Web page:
1st February, 2022
By Tayo Ogunbiyi
It was on a fateful Thursday morning. I could still vividly recollect the ugly episode. It was a tormenting experience, one that I don’t even wish for my enemy.
It was around 6:00 am. As usual, I set out early from home with the intent of beating the early morning traffic build-up.
However, by the time I approached the main road, it was going to be a different kind of day. It was, indeed, a day that Satan came visiting and hell was literally let loose.
Pandemonium was everywhere. Looking from a reasonable distance, I saw young men, in their early 20s, brandishing different assault weapons- cutlasses, pistols, broken bottles, hammers and knives among others.
As it could only be imagined in movies, they were having a go at one another. It was a free-for-all combat. They were quite daring; going for the kill in the manner of someone whose life is meaningless.
Blood was flowing ceaselessly. Not to be caught in the melee, commuters, including yours sincerely, were running helter-skelter.
From my account, the whole incident lasted for over one horrible hour. What was, however, amazing was that, till the madness lasted, no law enforcement agent was seen in sight.
After the whole insanity ended, it was gathered that the satanic show of shame was produced and directed by rival cult groups enmeshed in an evil battle for supremacy.
Sadly, the dreadful incident has become a pattern across the country, in both cities and villages. It is clear evidence of how dreadful the menace of cultism has become in our nation.
It has become so bad that, aside from the universities where it has become an institution of sorts, cultism is already gaining inroad into primary and secondary schools.
It has also become deeply rooted among artisans, transport workers and even people who work in corporate offices. It has gotten so bad!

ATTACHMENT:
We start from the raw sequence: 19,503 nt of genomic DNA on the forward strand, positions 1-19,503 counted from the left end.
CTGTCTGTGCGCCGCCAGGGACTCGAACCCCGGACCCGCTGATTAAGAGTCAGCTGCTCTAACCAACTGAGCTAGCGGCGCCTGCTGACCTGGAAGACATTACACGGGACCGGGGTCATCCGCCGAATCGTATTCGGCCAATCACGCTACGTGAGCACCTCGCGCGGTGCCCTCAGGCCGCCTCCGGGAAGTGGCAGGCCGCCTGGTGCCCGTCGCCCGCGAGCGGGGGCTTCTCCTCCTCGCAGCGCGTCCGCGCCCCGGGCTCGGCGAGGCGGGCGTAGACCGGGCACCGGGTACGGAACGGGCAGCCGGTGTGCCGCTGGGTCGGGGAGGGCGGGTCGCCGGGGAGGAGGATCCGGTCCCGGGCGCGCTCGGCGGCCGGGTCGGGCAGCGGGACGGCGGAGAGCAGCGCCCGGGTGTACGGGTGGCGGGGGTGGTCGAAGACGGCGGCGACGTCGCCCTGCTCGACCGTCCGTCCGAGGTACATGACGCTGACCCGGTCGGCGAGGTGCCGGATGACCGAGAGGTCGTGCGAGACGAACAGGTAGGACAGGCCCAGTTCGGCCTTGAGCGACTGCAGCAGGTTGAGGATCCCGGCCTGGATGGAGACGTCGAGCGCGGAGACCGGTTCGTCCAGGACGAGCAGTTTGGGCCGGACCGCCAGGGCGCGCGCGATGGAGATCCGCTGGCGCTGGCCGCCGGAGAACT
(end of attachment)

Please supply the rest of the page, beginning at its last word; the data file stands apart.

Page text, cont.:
No doubt, cultism is one of the social vices that have been tormenting our society. It has been in existence for quite some time and has gotten so bad that it is almost becoming something we have to live with.
It is a ritual practice of a group of people whose membership and mode of operations are shrouded in secrecy.
Their language is that of violence, which makes their activities to have negative effects on both members and non-members.
Although the history of cultism in the country dates back to some fifty years ago, its violent trend became really evident some two decades ago.
Today, cult groups in schools and communities are brutally violent. They maim, kill, destroy and rape among other dastardly acts.
In most cases, their evil activities have led to the closure of many schools, thus leading to the disruption of academic calendars.
A number of factors account for the increasing nuisance of cultism in our society. These include family background, peer pressure, unemployment, poverty and decadence in societal moral value among others.
Considering its metropolitan status, Lagos has its own fair share of the nuisance of cultism.
But then, the government has been investing heavily in the beefing up of the State’s security architecture, just to ensure that cultists and other such reprehensible groups do not have a field day of terror on the society.
Toward this end, the Mr. Babajide Sanwo-Olu administration has rebranded and repositioned the State’s special crime-bursting outfit, the Rapid Response Squad (RRS).
Not only this, the administration donated security equipment worth N8.7b to the State Police Command.